Wikio - Top Blogs - Religion and belief

Thursday, 4 August 2016

Seeing More Clearly with the Eyes of Love

Yesterday saw the presentation at St Martin-in-the-Fields of ‘Seeing More Clearly with the Eyes of Love’, a new liturgy for voices based on A Midsummer Night’s Dream, composed to mark the 400th anniversary of William Shakespeare’s death.

A Midsummer Night’s Dream contains two significant references to the New Testament: Bottom’s misquoting of St Paul (‘The eye of man hath not heard, the ear of man hath not seen…’) and Bottom’s declaration taken from the Letter to the Ephesians (‘I assure you: the wall is down that parted their fathers’). In this ‘Liturgy for Voices’ these references are woven together with other excerpts from the play, words from the biblical poem ‘Song of Songs’, and elements from the traditional Christian liturgy to enable those present to explore Shakespeare’s own theme of clarifying the vision which belongs to love. The liturgy also includes five newly commissioned pieces from contemporary poets based on characters in the play: Laurence Sail (Titania), Michael Symmons Roberts (Demetrius), Sinead Morrissey (Puck), Micheal O’ Siadhail (Helena) and Jenny Lewis (Bottom); and the whole is intended to present an aspect of ‘Civic Shakespeare’, reflecting on the potentially transforming effect of love in civil society.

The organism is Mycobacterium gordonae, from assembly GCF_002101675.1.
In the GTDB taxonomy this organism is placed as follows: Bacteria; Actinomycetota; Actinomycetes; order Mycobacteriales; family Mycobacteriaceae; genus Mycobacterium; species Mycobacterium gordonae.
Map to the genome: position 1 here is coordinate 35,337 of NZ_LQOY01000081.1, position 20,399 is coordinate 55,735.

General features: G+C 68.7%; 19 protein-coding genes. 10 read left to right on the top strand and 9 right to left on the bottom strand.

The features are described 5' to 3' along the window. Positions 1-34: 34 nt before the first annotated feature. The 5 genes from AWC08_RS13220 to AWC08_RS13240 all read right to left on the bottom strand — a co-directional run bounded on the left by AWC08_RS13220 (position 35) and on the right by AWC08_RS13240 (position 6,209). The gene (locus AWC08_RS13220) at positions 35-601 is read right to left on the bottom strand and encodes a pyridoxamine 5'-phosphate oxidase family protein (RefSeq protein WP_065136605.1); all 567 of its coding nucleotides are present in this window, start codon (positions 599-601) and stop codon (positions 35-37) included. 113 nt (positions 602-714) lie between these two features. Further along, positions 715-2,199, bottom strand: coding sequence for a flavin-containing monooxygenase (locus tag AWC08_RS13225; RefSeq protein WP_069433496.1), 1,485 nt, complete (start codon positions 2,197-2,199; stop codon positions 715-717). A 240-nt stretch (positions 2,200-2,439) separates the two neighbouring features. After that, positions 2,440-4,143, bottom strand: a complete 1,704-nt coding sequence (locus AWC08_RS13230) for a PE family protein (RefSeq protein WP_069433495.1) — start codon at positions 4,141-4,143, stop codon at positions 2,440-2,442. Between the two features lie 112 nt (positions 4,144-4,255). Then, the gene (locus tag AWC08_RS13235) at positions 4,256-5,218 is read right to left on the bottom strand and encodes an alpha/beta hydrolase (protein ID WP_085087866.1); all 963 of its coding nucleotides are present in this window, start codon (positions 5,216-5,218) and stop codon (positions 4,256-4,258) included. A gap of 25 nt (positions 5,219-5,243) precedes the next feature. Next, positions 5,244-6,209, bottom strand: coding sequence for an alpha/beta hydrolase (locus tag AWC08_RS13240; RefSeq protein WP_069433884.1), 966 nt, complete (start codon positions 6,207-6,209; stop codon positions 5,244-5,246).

Andy Goodliff has posted a reflection on the experience of being present for this liturgy. He says:

"I like the ambition of the liturgy, the way we journeyed through the play and also the pattern of worship. I loved the music, composed by Myra Blyth (who for her many talents, did not know this was one). The music was suitably Shakespearian in sound, but also had echoes of Karl Jenkins and his The Armed Man: A Mass for Peace. The final piece, which worked as a means of Blessing and Dismissal was wonderful. The intercessions were powerful and brought the themes of love and God into the concerns of our day."

‘Seeing More Clearly with the Eyes of Love’ was a fascinating interweaving of new and old texts, voices, music, responses, symbolic action and performance.


No comments: